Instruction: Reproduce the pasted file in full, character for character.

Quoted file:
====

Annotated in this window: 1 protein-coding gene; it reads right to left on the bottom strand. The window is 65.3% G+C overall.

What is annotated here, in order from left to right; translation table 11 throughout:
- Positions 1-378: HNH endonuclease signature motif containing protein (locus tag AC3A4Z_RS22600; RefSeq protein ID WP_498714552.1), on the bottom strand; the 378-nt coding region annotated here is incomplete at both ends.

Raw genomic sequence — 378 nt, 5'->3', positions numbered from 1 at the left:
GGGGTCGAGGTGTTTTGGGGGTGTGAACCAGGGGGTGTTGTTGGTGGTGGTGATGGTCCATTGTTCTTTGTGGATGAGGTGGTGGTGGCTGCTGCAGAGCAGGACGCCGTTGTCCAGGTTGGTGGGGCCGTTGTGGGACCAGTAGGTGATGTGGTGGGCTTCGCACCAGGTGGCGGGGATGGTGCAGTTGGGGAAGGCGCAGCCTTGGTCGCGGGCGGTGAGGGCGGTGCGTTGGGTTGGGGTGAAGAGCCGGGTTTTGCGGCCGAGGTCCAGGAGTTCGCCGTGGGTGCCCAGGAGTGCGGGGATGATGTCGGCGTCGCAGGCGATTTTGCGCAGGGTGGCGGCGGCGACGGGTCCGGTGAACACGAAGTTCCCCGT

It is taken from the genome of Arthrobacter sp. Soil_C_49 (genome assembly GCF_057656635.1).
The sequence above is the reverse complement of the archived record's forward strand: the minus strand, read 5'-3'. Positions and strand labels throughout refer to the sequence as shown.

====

Annotated in this window: 1 protein-coding gene; it reads right to left on the bottom strand. The window is 65.3% G+C overall.

What is annotated here, in order from left to right; translation table 11 throughout:
- Positions 1-378: HNH endonuclease signature motif containing protein (locus tag AC3A4Z_RS22600; RefSeq protein ID WP_498714552.1), on the bottom strand; the 378-nt coding region annotated here is incomplete at both ends.

Raw genomic sequence — 378 nt, 5'->3', positions numbered from 1 at the left:
GGGGTCGAGGTGTTTTGGGGGTGTGAACCAGGGGGTGTTGTTGGTGGTGGTGATGGTCCATTGTTCTTTGTGGATGAGGTGGTGGTGGCTGCTGCAGAGCAGGACGCCGTTGTCCAGGTTGGTGGGGCCGTTGTGGGACCAGTAGGTGATGTGGTGGGCTTCGCACCAGGTGGCGGGGATGGTGCAGTTGGGGAAGGCGCAGCCTTGGTCGCGGGCGGTGAGGGCGGTGCGTTGGGTTGGGGTGAAGAGCCGGGTTTTGCGGCCGAGGTCCAGGAGTTCGCCGTGGGTGCCCAGGAGTGCGGGGATGATGTCGGCGTCGCAGGCGATTTTGCGCAGGGTGGCGGCGGCGACGGGTCCGGTGAACACGAAGTTCCCCGT

It is taken from the genome of Arthrobacter sp. Soil_C_49 (genome assembly GCF_057656635.1).
The sequence above is the reverse complement of the archived record's forward strand: the minus strand, read 5'-3'. Positions and strand labels throughout refer to the sequence as shown.